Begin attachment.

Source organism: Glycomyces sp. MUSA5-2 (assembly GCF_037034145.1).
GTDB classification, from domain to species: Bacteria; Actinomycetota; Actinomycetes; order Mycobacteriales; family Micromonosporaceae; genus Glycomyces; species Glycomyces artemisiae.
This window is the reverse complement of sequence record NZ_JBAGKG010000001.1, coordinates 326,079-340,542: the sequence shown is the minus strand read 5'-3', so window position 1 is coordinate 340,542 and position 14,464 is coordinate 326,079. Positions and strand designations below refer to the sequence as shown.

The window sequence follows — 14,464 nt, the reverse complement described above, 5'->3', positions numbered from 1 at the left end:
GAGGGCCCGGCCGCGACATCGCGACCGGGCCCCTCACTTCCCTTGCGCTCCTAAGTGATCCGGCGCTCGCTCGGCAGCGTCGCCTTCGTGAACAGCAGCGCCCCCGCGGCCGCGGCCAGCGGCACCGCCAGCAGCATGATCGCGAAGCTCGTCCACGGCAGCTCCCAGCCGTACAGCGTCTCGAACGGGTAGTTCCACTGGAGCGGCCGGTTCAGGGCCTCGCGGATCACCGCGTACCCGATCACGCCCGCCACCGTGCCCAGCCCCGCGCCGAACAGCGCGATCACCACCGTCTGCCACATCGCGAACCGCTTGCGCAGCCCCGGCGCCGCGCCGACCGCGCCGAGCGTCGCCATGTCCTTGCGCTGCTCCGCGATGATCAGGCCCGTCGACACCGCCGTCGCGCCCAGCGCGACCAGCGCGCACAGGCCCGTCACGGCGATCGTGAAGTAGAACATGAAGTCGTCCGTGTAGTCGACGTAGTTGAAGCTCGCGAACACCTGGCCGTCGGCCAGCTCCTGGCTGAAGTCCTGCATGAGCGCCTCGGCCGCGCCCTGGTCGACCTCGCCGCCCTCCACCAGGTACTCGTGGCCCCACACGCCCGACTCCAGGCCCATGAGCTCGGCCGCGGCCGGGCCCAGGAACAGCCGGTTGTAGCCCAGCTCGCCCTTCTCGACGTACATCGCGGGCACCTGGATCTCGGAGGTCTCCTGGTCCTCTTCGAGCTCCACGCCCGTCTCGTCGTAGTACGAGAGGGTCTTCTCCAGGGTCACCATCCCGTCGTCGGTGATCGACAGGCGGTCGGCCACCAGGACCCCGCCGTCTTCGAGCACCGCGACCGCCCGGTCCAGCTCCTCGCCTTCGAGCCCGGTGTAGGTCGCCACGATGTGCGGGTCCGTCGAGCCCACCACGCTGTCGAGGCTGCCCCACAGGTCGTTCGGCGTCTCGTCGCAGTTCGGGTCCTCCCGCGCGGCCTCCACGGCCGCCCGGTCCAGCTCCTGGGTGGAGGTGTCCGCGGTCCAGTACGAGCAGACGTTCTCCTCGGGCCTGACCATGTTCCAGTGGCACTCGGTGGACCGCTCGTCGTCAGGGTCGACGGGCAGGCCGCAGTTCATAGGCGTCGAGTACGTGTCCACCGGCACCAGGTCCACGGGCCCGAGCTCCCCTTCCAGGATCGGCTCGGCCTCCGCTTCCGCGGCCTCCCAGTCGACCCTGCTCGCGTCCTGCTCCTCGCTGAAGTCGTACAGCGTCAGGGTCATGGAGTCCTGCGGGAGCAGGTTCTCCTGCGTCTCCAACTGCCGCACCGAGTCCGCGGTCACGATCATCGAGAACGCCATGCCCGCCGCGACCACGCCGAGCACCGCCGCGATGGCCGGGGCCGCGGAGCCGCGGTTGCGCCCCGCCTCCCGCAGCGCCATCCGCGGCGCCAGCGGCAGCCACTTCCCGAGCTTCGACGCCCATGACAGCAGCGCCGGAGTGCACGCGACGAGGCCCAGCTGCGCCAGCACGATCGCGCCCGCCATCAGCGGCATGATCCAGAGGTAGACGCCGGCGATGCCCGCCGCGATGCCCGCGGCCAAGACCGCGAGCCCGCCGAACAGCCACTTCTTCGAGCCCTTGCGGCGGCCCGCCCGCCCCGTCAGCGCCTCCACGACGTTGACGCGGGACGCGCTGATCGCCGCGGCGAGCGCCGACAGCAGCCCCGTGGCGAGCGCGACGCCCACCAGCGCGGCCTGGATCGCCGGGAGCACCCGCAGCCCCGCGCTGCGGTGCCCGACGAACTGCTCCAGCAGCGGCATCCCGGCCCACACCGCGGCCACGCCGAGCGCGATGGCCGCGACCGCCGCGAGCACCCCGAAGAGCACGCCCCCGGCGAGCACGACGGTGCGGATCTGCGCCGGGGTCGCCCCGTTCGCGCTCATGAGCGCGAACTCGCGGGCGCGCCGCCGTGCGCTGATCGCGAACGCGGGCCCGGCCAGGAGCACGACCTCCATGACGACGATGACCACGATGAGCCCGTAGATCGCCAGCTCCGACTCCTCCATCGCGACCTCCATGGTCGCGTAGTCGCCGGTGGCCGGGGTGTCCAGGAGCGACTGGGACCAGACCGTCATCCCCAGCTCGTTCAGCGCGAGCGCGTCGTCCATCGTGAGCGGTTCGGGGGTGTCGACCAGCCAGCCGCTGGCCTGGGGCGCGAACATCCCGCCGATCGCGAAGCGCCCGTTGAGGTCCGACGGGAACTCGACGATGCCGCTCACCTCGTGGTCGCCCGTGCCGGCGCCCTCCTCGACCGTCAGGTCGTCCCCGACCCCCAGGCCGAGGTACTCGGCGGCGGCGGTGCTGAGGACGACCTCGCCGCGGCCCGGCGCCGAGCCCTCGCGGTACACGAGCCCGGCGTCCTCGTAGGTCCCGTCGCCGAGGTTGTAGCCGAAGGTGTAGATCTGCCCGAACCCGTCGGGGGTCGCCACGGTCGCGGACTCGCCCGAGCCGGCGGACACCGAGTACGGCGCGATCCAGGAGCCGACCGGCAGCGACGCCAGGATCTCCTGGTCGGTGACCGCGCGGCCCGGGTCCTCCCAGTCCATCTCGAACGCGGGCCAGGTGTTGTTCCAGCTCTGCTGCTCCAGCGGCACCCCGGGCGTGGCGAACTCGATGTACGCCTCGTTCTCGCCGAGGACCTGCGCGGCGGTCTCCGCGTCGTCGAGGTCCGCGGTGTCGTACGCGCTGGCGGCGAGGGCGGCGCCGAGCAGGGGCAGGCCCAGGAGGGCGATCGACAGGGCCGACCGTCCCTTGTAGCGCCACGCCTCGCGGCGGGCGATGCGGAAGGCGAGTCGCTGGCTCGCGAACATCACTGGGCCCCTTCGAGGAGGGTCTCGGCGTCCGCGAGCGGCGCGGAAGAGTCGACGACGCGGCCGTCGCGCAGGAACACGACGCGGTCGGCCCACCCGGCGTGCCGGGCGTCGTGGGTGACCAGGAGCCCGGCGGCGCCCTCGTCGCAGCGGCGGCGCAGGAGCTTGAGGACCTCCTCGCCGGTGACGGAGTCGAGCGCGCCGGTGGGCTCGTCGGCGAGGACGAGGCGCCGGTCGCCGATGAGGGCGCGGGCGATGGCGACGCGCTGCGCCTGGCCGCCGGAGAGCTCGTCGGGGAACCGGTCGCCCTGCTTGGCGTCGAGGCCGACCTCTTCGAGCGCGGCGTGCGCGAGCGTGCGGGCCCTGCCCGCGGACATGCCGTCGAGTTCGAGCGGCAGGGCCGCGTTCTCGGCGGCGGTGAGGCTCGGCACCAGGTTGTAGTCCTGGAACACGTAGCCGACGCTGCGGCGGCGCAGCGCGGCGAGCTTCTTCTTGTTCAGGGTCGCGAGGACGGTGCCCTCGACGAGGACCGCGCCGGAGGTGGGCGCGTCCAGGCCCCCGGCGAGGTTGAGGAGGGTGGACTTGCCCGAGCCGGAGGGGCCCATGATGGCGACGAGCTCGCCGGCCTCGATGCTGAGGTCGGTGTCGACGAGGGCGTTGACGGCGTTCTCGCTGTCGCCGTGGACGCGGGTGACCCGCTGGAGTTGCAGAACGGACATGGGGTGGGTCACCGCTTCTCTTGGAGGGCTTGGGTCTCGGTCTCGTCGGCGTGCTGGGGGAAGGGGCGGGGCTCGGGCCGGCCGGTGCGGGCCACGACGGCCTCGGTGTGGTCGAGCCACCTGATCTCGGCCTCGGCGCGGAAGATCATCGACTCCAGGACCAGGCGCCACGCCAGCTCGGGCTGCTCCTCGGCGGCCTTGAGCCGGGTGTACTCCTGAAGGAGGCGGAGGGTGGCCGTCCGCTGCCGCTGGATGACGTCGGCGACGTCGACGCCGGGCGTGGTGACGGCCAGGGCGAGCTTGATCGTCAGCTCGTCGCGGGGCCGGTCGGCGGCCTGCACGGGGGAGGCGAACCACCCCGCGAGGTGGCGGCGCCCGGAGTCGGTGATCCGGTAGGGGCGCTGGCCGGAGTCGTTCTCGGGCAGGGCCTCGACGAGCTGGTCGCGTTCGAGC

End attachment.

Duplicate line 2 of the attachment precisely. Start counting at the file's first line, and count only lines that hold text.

GTDB classification, from domain to species: Bacteria; Actinomycetota; Actinomycetes; order Mycobacteriales; family Micromonosporaceae; genus Glycomyces; species Glycomyces artemisiae.